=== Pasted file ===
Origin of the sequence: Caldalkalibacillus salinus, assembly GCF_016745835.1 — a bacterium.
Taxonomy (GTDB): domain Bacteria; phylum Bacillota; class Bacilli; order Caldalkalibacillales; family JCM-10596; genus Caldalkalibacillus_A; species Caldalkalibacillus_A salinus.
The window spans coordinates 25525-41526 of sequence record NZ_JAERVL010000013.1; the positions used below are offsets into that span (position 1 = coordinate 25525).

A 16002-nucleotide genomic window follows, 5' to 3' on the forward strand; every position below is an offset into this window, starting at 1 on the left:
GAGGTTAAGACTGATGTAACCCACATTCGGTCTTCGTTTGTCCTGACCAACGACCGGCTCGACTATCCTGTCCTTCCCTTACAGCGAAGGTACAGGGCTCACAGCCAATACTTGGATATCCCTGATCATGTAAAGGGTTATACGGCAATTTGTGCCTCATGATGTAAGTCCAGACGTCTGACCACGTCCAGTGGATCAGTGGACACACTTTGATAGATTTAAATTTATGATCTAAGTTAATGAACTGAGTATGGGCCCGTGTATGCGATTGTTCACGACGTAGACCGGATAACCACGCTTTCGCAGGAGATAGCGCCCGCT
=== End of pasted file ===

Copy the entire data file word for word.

Origin of the sequence: Caldalkalibacillus salinus, assembly GCF_016745835.1 — a bacterium.
Taxonomy (GTDB): domain Bacteria; phylum Bacillota; class Bacilli; order Caldalkalibacillales; family JCM-10596; genus Caldalkalibacillus_A; species Caldalkalibacillus_A salinus.
The window spans coordinates 25525-41526 of sequence record NZ_JAERVL010000013.1; the positions used below are offsets into that span (position 1 = coordinate 25525).

A 16002-nucleotide genomic window follows, 5' to 3' on the forward strand; every position below is an offset into this window, starting at 1 on the left:
GAGGTTAAGACTGATGTAACCCACATTCGGTCTTCGTTTGTCCTGACCAACGACCGGCTCGACTATCCTGTCCTTCCCTTACAGCGAAGGTACAGGGCTCACAGCCAATACTTGGATATCCCTGATCATGTAAAGGGTTATACGGCAATTTGTGCCTCATGATGTAAGTCCAGACGTCTGACCACGTCCAGTGGATCAGTGGACACACTTTGATAGATTTAAATTTATGATCTAAGTTAATGAACTGAGTATGGGCCCGTGTATGCGATTGTTCACGACGTAGACCGGATAACCACGCTTTCGCAGGAGATAGCGCCCGCT